Via @sportsmassagenc - Piriformis Syndrome.
The piriformis is a small muscle in the back of the hip that is notorious for causing trouble in high-mileage runners. The word piriformis is Latin for pear-shaped, since the muscle’s wide base and tapered attachment resembles a pear.
Despite its importance in protecting our femoral necks, the piriformis muscle causes a lot of trouble in runners because it sits directly on top of the sciatic nerve. In an unfortunate 2 percent of the population, the sciatic nerve runs straight through the middle of the piriformis muscle, increasing the potential for sciatic nerve injury. Because running increases activity in the piriformis muscle, high mileage running can allow the muscle to compress the sciatic nerve with so much force that the nerve becomes damaged. Common symptoms associated with piriformis-related sciatica include a toothache type of pain along the outside of the leg and/or a tingling that can travel all the way to the foot.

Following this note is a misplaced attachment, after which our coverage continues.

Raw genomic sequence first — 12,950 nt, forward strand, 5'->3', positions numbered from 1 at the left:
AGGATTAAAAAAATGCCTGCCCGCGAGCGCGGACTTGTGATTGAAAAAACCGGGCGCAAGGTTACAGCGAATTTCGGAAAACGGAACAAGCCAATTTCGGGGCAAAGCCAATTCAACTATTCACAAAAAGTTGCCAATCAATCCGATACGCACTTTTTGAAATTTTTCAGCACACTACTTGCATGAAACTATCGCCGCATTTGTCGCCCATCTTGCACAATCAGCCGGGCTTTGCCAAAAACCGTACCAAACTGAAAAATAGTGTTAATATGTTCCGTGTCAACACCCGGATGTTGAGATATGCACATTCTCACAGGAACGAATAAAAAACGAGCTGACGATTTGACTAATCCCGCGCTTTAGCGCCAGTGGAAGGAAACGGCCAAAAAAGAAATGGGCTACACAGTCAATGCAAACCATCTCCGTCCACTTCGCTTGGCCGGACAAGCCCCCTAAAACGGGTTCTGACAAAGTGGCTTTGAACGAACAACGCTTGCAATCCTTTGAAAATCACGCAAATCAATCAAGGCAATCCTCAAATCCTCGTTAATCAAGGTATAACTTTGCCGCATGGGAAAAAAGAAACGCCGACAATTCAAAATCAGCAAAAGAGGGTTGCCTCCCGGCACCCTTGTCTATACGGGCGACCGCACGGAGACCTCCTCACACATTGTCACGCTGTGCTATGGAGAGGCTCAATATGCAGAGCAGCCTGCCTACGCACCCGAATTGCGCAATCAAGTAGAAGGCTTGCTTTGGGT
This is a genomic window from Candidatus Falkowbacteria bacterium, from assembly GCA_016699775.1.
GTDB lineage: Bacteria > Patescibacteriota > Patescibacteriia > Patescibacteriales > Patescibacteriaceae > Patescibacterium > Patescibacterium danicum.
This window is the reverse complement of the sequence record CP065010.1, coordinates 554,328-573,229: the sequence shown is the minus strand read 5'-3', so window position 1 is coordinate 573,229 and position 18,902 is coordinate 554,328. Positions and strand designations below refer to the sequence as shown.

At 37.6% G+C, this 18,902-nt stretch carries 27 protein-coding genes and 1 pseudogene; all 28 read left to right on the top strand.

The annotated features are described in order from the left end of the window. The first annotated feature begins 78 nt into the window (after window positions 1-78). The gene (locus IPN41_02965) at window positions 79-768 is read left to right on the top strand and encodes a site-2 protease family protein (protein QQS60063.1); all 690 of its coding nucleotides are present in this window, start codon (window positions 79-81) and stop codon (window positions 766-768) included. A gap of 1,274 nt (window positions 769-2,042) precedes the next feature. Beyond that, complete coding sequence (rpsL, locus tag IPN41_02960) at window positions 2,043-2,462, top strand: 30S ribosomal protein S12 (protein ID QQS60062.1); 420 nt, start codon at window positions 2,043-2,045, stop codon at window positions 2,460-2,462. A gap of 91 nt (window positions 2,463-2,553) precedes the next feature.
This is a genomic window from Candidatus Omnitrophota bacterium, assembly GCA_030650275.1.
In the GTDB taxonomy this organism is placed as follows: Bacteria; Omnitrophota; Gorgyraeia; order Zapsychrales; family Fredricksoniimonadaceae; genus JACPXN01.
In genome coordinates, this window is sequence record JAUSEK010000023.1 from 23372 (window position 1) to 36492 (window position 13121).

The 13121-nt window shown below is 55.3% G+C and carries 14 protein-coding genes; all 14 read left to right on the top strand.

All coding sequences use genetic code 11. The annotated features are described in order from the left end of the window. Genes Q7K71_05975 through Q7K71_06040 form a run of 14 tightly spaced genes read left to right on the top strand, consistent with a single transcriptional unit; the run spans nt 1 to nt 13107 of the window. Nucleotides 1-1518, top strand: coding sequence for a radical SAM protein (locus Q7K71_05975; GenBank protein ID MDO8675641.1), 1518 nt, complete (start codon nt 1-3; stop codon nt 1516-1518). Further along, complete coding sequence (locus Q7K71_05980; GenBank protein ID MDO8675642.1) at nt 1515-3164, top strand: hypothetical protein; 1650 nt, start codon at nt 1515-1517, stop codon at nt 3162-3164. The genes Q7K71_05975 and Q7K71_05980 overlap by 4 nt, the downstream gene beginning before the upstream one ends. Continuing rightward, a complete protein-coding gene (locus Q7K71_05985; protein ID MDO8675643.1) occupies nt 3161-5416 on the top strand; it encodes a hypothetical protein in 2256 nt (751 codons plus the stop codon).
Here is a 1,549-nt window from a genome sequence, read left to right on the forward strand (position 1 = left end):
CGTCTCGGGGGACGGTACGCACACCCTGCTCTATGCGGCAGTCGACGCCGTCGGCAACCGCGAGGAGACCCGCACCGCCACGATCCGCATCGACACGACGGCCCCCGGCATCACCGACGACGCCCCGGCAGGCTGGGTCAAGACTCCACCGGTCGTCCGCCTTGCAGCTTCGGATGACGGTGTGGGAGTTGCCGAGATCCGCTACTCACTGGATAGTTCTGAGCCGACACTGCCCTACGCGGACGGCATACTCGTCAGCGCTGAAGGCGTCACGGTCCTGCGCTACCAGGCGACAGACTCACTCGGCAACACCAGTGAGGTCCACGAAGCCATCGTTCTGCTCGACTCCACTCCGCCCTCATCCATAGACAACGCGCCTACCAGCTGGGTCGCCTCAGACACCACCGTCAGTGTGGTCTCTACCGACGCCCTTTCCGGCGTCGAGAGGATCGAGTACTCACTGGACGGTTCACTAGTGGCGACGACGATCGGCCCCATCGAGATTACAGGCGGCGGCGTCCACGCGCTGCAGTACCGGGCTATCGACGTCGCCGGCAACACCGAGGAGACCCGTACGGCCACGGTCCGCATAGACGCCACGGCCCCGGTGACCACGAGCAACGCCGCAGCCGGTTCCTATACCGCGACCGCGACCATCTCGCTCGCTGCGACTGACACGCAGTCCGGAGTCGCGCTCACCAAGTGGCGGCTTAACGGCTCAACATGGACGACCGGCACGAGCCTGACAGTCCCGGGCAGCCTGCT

To treat piriformis syndrome, the vast majority of sports practitioners emphasize stretching and massaging the piriformis to soften the muscle and reduce tension on the sciatic nerve. The most effective method to lengthen the piriformis is with a dynamic stretch. Prior to performing this stretch, consider using a softball to massage the piriformis muscle. Because this muscle is thickest where it leaves the sacrum, it is important to loosen this specific area prior to stretching.
Dynamic piriformis stretch
To stretch the left piriformis, get on all fours with your weight supported by the left knee. At first, the right leg is held in a horizontal position. By using the left piriformis muscle, raise and lower the right hip up and down (arrows). Once the left hip fatigues slightly (after about a minute), touch the right leg to the ground by pulling it back and towards the left (arrow A). By varying the degree of hip flexion (arrow B) you can isolate specific muscle fibers of the piriformis responsible for limiting motion.
#piriformissyndrome #piriformis #lowbackpain #runnersinjury #dynamicstretches
#dynamicstretching #painmanagement #stretches #stretchesforrunners